According to reports, PD patients showed similar improvement in motor function after pallidal as well as subthalamic stimulation [12], while others stated that STN DBS was superior in improving off-drug phase motor symptoms and functioning [13]. Several research groups pointed towards the posterior lateral part of the STN as the preferred DBS target region [1]. The STN was reported to be grouped into a posterolateral motor and a gradually overlapping central associative area, while the limbic area was reported in the anteromedial part of the nucleus [14-16]. Accola et al. used subthalamic local field potential recordings from PD patients to investigate the relation between oscillatory activity, mainly beta activity, and subthalamic fibre connectivity. The area of the STN with the highest beta power, the dorsolateral portion, predominantly projected to the motor, premotor, and also to the limbic and associative areas. Ventral areas associated with connectivity to the medial temporal regions (e.g., amygdala and hippocampus) [5]. It has been shown before that beta power correlates with bradykinesia and rigidity [17-18]. Different research groups [19-23] suggest that the posterior lateral subthalamic area with the most beta activity might be a sweet spot to guide DBS electrode placement. Several groups also report that DBS of the medial and limbic STN can result in the stimulation of the medial forebrain bundle and can induce side effects, such as hypomania [20, 24].

Understanding the functionality of different target structures and their network connectivity is imperative to further improve targeting. At this time, there is an ongoing debate about the real parcellation of the STN, its connectivity, and functional relevance of different subsystems [25]. To a degree, this can be said for every major DBS target [26-27]. Advances in structural imaging methods, such as ultra-high field MRI and novel data analysis algorithms, inspired by machine learning approaches, such as deep learning [28-29], will ultimately refine our understanding and conception of different neural structures and their wiring in health and disease. New stimulation techniques, such as non-invasive deep brain stimulation via temporally interfering electric fields [30], and advances in functional brain imaging and analysis methods [31-32] could provide a novel way to find and elaborate target structures and help individualize surgery planning and stimulation. To further advance our understanding, the study of network dynamics in humans and animal models during behaviour and their relation to the pathophysiology of the disorder as well as the manipulation of neural circuits with methods, such as electric or optogenetic stimulation, will provide further insights into the neural mechanisms, potential target structures, and effects of DBS.

New stimulation schemes for DBS

Neurostimulation systems available today provide stimulation in an open-loop manner, which means that stimulation settings are pre-programmed and do not automatically respond to changes in the patient’s clinical symptoms or in the underlying neural substrate. While open-loop stimulation paradigms remain state of the art, limitations (like overall efficiency or side-effects) have become more evident as clinical experience grows. Adjusting therapy remains time-consuming, requiring physicians to evaluate countless combinations of stimulation parameters to achieve the “best” therapy. Current DBS practice requires patients to follow-up for months postoperatively to optimize therapy. In the future, feedback signals will ideally be integrated into closed-loop stimulation systems that rapidly respond to real-time patient needs and obviate the need for human programming.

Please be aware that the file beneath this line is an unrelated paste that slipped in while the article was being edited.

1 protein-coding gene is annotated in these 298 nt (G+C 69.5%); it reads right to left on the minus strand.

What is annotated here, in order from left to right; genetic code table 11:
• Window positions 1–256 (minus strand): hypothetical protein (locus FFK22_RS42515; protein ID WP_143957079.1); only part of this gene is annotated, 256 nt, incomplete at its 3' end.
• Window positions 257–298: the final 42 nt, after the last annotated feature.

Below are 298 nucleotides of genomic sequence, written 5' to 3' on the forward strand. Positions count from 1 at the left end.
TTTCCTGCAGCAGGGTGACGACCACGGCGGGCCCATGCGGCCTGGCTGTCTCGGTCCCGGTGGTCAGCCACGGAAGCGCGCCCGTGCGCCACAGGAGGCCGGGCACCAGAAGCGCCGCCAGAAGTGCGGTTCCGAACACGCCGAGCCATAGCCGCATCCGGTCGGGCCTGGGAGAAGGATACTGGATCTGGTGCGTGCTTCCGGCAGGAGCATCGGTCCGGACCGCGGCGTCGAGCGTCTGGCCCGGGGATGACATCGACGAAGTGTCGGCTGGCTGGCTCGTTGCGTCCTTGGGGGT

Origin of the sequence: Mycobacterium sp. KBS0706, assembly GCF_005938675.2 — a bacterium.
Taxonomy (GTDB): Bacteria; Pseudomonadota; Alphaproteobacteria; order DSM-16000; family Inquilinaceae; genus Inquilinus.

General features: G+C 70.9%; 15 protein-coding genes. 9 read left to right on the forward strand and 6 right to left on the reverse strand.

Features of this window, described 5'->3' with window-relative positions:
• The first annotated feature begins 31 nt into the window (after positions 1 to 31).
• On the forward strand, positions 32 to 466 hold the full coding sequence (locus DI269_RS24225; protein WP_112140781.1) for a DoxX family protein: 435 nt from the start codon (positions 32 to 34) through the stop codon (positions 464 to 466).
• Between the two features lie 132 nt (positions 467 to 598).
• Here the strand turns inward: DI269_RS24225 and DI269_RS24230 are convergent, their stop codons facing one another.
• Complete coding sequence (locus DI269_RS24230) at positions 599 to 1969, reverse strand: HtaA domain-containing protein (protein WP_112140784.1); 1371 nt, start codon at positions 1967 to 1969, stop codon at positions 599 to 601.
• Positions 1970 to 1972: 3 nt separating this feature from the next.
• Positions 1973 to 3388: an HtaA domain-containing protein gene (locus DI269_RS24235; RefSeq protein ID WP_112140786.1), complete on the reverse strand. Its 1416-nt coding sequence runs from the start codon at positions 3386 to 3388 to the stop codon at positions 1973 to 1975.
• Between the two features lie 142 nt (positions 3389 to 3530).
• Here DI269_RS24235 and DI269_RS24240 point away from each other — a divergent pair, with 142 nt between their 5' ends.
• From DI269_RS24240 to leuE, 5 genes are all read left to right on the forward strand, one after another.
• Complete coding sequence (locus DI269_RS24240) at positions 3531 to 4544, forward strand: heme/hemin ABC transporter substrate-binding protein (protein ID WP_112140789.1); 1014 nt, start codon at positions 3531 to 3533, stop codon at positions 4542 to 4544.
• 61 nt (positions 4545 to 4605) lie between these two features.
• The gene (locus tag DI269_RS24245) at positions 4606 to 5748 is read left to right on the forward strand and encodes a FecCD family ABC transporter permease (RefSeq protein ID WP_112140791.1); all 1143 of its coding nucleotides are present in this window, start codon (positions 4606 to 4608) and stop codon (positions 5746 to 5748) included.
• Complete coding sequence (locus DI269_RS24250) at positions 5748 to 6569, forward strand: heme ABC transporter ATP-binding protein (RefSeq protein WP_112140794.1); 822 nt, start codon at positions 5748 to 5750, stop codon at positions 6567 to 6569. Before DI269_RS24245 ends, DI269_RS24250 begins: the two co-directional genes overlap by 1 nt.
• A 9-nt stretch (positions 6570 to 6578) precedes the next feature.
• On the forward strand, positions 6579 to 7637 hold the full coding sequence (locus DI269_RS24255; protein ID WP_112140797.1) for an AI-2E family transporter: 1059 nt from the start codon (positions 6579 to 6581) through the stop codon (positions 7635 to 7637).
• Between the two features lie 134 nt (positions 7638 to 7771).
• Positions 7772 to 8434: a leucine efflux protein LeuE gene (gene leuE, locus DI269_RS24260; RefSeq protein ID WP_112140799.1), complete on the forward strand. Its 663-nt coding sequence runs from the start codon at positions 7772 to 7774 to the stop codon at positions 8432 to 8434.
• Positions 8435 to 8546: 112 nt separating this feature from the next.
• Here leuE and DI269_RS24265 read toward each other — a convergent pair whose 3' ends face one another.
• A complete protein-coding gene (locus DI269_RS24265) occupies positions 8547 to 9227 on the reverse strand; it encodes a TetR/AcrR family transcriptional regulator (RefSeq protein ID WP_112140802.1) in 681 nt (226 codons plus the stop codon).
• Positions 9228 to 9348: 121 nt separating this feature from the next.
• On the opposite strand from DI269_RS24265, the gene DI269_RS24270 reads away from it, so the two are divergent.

Ideally, patient and disease-specific biomarkers could help optimize and individualize therapy, help to find the optimal parameters for stimulation, and ultimately, close the loop. Local field potentials with their high temporal resolution, as well as spatial specificity, can easily be measured with DBS electrodes or implanted neural sensors and hold great promise as such biomarkers. Several oscillatory patterns in different structures, such as aberrant subcortical tremor and beta-frequency activity [17, 33-35], pathological cross-frequency coupling [36-37], or pathological coherence of neural activity between cortical and subcortical structures [38], have been reported to be correlated with clinical symptoms. Initial approaches incorporating local field potentials (LFP) as feedback signals into adaptive DBS using beta frequency amplitude power to trigger stimulation [39] could show clinical improvement of symptoms compared to standard DBS. A new approach by Tinkhauser et al. targeted potentially pathological beta bursts with long duration sparing, presumably functionally relevant short beta bursts, and could show a similar improvement [40]. Despite early success, challenges have yet to be overcome. Beta power in the STN, for example, correlates with rigidity and bradykinesia but not with tremor [41-42], which is linked to low-frequency activity at tremor frequency. PD patients, for example, often show multiple symptoms; a single one-dimensional biomarker might, therefore, be only partly useful. Most neural biomarkers (like elevated beta frequency oscillations) are not only correlated with disease symptoms but are also reactive to medication [43-44], are functionally relevant and modulated during normal behaviour (i.e., movement or cognition) [45-46], and evolve with disease progression.